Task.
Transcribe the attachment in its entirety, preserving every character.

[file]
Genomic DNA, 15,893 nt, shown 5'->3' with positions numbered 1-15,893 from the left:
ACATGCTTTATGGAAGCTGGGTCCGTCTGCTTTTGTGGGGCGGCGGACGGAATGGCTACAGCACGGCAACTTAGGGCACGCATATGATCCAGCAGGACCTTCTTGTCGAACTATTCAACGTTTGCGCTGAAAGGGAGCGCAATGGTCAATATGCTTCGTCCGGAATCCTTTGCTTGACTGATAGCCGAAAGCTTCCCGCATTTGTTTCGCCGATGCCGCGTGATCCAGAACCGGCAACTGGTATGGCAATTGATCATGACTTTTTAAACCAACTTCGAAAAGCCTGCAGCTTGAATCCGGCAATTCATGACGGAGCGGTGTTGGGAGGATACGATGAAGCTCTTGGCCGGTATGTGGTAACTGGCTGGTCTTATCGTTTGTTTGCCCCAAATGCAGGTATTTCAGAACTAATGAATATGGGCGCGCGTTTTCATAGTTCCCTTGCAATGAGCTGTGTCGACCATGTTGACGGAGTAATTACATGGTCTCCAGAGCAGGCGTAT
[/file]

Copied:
Genomic DNA, 15,893 nt, shown 5'->3' with positions numbered 1-15,893 from the left:
ACATGCTTTATGGAAGCTGGGTCCGTCTGCTTTTGTGGGGCGGCGGACGGAATGGCTACAGCACGGCAACTTAGGGCACGCATATGATCCAGCAGGACCTTCTTGTCGAACTATTCAACGTTTGCGCTGAAAGGGAGCGCAATGGTCAATATGCTTCGTCCGGAATCCTTTGCTTGACTGATAGCCGAAAGCTTCCCGCATTTGTTTCGCCGATGCCGCGTGATCCAGAACCGGCAACTGGTATGGCAATTGATCATGACTTTTTAAACCAACTTCGAAAAGCCTGCAGCTTGAATCCGGCAATTCATGACGGAGCGGTGTTGGGAGGATACGATGAAGCTCTTGGCCGGTATGTGGTAACTGGCTGGTCTTATCGTTTGTTTGCCCCAAATGCAGGTATTTCAGAACTAATGAATATGGGCGCGCGTTTTCATAGTTCCCTTGCAATGAGCTGTGTCGACCATGTTGACGGAGTAATTACATGGTCTCCAGAGCAGGCGTAT